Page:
PAINT A RAINFOREST
About the Activity
In this activity, kids will combine science and painting to learn about jungles, rainforests, and the world around them. They will learn watercolors, oil pastels, and how they work together to create a unique jungle scene.
Courtesy of Utah State University
- Red, yellow, and blue watercolor paint
- Watercolor paper
- Water cups
- Paint brushes
- Scratch paper
- Oil pastels
- Watercolor pans
- Watercolor pencils
- Color wheel link
- Colored paper (all colors of color wheel)
- Learn About Jungles
Jungles are part of the rainforest ecosystem. Something that sets rainforests apart from other ecosystems is the amount of rainfall they receive - up to 260 inches of rain a year or over four feet of water! This rain helps create an environment that is prime for plants, which is why rainforests are so green and have dense vegetation.There are two types of rainforests: temperate and tropical. This activity focuses on tropical rainforests, which can be found in Brazil, Southeast Asia, the Pacific Islands, and West Africa. Jungles fall into the category of tropical rainforests, and that is the type of scene you will create in the steps below.
- Start Your Jungle Scene
- First draw some green leafy designs on the paper in oil pastels. Use multiple shades of green.
- Color only the outline of the leaf, do not color in the whole leaf.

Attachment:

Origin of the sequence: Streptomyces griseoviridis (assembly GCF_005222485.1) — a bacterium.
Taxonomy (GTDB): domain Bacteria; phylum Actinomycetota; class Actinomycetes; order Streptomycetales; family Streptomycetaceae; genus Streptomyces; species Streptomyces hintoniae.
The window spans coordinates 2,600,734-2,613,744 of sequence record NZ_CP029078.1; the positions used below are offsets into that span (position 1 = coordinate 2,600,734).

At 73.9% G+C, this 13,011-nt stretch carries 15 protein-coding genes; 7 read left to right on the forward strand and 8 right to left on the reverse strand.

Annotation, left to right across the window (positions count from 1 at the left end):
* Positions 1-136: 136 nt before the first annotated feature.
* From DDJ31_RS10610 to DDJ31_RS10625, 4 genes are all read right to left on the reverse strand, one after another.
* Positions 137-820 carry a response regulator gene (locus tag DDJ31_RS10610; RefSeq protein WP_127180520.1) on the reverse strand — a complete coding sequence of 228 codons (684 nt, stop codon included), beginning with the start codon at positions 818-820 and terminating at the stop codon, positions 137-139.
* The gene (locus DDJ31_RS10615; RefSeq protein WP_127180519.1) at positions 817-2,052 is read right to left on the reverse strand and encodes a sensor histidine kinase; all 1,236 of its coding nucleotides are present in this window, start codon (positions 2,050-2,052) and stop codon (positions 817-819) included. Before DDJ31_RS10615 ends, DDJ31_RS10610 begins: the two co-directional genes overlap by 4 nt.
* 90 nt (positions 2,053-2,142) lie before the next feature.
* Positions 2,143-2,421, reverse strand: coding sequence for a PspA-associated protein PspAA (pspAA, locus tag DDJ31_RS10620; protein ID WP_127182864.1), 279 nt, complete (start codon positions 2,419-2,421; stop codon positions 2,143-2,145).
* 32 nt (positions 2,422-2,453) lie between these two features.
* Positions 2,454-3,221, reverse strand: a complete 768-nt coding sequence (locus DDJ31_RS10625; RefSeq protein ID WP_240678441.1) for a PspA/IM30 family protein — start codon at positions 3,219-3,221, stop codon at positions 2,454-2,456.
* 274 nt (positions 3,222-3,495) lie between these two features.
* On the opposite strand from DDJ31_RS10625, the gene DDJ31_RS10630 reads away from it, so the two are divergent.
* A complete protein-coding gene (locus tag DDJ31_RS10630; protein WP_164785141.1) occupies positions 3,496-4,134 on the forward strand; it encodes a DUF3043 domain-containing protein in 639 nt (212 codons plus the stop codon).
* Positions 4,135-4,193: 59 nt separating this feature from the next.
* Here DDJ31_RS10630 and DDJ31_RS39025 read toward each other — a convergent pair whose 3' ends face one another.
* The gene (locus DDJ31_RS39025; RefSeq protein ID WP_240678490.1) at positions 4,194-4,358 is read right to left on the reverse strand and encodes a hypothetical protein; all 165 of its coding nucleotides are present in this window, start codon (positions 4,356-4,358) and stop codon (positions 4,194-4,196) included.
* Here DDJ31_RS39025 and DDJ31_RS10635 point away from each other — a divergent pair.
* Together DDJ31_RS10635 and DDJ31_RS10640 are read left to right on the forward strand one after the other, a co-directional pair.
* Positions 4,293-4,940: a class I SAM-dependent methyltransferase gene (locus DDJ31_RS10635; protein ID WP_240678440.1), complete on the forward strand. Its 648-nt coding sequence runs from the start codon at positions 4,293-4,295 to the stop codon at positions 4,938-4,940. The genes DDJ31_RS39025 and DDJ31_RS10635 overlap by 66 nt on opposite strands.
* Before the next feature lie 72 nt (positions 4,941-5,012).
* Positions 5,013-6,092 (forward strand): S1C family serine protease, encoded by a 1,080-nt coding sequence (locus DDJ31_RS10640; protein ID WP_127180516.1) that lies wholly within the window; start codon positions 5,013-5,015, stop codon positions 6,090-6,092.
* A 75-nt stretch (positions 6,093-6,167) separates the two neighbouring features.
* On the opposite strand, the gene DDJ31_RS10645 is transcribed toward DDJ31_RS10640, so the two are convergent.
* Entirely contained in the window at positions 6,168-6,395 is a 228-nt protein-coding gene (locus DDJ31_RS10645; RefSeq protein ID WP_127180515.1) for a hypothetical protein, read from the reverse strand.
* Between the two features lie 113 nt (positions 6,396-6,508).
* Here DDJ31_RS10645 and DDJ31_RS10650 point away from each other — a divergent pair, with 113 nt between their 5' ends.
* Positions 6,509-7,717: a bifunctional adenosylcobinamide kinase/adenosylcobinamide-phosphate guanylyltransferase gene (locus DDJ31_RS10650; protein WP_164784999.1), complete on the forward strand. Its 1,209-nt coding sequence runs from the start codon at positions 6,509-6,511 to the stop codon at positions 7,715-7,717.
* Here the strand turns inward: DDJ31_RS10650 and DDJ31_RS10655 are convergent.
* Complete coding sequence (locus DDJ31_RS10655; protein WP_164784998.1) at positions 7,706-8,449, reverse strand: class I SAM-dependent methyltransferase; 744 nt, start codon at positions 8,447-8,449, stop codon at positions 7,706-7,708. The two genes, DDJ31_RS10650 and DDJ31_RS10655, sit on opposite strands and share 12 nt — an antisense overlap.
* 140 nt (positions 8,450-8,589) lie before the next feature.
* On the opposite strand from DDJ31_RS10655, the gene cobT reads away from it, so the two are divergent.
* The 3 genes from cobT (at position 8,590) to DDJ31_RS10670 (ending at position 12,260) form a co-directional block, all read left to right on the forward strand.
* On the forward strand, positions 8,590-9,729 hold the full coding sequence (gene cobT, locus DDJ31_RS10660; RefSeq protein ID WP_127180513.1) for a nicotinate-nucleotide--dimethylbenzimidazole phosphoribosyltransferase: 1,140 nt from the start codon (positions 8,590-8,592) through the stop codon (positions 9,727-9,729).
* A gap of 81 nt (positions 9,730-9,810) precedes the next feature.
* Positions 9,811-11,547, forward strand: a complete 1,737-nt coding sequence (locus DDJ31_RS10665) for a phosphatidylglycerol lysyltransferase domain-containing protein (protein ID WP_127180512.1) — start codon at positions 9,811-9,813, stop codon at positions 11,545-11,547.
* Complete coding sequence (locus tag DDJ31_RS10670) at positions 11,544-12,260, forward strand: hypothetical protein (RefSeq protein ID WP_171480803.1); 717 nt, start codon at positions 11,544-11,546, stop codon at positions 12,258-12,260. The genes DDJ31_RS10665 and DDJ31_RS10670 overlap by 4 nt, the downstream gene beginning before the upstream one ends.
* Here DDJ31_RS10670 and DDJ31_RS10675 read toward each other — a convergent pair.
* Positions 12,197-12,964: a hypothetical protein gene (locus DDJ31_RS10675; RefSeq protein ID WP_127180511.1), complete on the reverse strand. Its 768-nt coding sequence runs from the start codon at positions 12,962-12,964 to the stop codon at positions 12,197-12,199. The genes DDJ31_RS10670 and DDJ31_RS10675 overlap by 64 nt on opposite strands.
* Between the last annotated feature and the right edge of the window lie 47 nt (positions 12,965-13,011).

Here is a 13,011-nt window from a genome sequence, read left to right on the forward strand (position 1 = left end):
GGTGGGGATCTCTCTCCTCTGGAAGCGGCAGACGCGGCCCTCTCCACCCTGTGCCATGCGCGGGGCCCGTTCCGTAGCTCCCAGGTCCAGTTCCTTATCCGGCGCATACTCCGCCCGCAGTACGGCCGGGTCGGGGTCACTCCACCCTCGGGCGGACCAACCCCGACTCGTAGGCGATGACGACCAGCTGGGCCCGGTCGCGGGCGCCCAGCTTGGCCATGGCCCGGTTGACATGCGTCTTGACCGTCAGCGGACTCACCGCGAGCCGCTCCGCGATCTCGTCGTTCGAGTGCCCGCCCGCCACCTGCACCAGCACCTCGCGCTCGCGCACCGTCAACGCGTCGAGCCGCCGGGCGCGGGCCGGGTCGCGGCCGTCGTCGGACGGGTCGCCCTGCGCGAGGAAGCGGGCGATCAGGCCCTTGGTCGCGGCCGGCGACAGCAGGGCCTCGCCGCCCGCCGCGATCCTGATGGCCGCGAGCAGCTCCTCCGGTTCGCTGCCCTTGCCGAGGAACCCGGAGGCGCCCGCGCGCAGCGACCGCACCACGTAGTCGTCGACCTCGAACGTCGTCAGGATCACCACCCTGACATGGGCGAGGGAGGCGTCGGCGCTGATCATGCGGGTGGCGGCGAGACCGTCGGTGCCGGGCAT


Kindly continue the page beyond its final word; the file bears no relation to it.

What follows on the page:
- Next, add in some pops of color. These make a point in the paper where your eye is drawn. This is called the focus.
- Fill up the paper with drawings of leaves and flowers. Remember to just draw the outline of the leaves and flowers; do not fill them in. The interior of the flowers and leaves will be filled in with water colors.
- Decorate the cover of the book with photos or drawings of food. Include the title of the book and your name.
- Set your paper aside until after they have learned about the watercolors in step 3.
- Learn about the basics of color theory here.
- Display nine colored circles (primary, secondary and tertiary). Pick out the three primary colors and set them apart from the rest. Then, pick out the secondary colors and place them in their respective spots next to the appropriate primary color. Place the remaining tertiary colors in their correct spot. (Remember, the colors on the color wheel are always in the same order because this is the way colors are mixed together.)
- Next, mix watercolor paint to create a color wheel. Using the paint palettes, paint the three primary colors first.
- Next, mix the secondary colors on the pallete to create the tertiary colors.
- Put those colors onto the color wheel.
- Complete Your Jungle Scene
- Now that you understand the basics of both oil pastels and watercolors, let’s bring them together to create a jungle scene. Remember, oil and water do not mix. We are using oil pastels and water colors for that reason. The oil pastel leaves and flowers will create a border that the watercolor cannot pass through.
- Fill in your shapes with the appropriate color, and then fill in the rest of the paper with other shades of green you mixed in their color palette. The goal is to make it so there is no white on their paper.
- Mix all different shades of green so that the paper is not just one color. Use your knowledge of primary colors to create the different shades of green.
Questions for your kids and teens.
- What do these activities teach you about mixing colors?
- What makes oil pastels and water colors different?
- Why do water and oil not mix?
- Why do you think jungles are so rich in vegetation?
- How will learning about mixing colors help you in your future art projects?
- Does knowing about the basics of water and oil help you understand why some other substances won’t mix?